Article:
Gradients

Gradients: Bad and Boring Are Not the Only Choices!

The mosaic tile industry has gradually gotten to the point where all of the serious players offer some sort of gradients. Usually a straight vertical gradient with a few, or as many as 10 or 12 colors included. Some pretty large retailers give you a gradient which is really just a series of one square foot blends.  The overall effect is that of a gradient, sort of, but your eyes and brain are very well trained to pick out abrupt changes in visual color ratios, so you can easily see the stepped changes. It’s amazing the number of these that are purchased and installed.
Eight consecutive blends, kind of stepped
Eight consecutive blends, kind of stepped
The better offerings let you pick the percentage of each tile you include, but no control of exactly where each color starts and ends, or how they fade in or out. You probably get a moderate overlap with colors ranging over most of the gradient. Not necessarily a bad thing if that is what you are happy with, but not a lot of choice or control.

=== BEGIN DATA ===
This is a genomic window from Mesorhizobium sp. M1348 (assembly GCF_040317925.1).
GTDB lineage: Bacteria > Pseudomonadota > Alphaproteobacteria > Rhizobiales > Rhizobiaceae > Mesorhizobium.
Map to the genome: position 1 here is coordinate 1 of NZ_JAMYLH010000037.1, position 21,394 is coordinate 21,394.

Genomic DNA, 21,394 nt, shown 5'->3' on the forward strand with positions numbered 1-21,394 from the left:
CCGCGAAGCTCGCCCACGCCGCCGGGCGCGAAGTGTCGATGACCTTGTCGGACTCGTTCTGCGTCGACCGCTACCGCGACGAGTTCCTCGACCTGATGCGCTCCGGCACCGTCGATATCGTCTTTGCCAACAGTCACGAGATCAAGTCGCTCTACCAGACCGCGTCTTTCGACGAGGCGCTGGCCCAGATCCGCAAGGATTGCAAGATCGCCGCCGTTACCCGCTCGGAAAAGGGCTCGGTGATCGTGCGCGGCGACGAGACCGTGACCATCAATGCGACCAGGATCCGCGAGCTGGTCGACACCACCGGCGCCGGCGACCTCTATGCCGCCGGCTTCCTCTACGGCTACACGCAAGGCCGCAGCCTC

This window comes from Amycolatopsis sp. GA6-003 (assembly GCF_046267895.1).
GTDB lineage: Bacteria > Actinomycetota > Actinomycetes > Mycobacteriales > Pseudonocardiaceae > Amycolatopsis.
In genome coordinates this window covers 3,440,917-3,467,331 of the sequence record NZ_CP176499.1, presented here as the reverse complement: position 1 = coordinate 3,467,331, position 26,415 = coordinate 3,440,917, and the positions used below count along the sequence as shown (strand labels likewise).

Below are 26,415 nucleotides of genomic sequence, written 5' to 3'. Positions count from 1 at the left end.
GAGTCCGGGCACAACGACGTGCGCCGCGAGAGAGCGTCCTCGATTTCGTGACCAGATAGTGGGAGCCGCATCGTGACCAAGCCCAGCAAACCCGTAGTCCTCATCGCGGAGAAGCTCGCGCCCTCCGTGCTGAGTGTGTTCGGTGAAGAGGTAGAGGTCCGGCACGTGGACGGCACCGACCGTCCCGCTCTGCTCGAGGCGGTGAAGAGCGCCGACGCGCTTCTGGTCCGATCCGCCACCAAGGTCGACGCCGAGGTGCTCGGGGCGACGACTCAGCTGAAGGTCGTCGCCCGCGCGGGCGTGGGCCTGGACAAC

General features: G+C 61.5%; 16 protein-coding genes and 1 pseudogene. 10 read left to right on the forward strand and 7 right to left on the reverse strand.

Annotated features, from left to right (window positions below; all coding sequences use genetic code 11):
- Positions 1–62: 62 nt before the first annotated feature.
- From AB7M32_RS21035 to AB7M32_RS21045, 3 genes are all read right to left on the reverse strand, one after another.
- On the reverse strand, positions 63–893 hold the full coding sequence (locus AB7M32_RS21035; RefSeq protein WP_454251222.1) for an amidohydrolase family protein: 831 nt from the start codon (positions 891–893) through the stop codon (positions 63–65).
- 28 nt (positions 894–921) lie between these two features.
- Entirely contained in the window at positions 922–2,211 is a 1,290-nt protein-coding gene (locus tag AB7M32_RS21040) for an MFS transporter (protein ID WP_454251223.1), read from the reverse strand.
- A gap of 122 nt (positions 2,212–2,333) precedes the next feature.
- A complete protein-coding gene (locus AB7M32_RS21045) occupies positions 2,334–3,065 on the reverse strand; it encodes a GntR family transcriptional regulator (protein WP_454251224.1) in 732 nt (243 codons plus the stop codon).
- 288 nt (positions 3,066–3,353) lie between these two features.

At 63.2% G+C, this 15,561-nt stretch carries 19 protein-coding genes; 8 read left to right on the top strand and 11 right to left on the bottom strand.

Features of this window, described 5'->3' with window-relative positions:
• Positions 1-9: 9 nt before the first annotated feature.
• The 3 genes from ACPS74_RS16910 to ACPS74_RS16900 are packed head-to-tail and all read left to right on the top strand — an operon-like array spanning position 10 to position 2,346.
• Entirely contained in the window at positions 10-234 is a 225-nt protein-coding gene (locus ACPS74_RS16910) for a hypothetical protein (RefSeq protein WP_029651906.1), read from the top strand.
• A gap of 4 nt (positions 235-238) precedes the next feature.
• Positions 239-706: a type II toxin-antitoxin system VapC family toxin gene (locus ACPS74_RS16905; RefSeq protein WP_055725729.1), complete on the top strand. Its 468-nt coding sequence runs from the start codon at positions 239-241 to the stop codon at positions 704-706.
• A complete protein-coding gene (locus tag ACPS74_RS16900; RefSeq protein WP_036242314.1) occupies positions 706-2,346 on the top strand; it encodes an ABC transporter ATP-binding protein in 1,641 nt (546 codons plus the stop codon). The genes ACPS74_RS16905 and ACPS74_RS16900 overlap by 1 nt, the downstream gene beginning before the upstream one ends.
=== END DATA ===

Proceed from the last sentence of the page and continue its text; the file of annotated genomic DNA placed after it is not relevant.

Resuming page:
Moderate overlap, OK but not a lot of choice
Moderate overlap, OK but not a lot of choice
An ideal tool for designing vertical gradients would allow you to control for each color where it starts and ends, and what the starting, peak and ending percentages are. Here’s an example where a slight overlap where a ‘stagey’ color change is desired.
‘Stagey’ color changes, slightly overlapped
‘Stagey’ color changes, slightly overlapped
This would allow you to control the amount of overlap of colors, to have more than one zone for a color, to have a uniform “sprinkling” of a color (maybe a metallic tile) over the whole gradient, or almost anything else you could think of. Here’s an example with white sprinkled lightly over a slight overlap gradient.

Slight overlap with white ‘sprinkles’
Slight overlap with white ‘sprinkles’
And that’s not even touching the subject of shapes, patterns, and designs.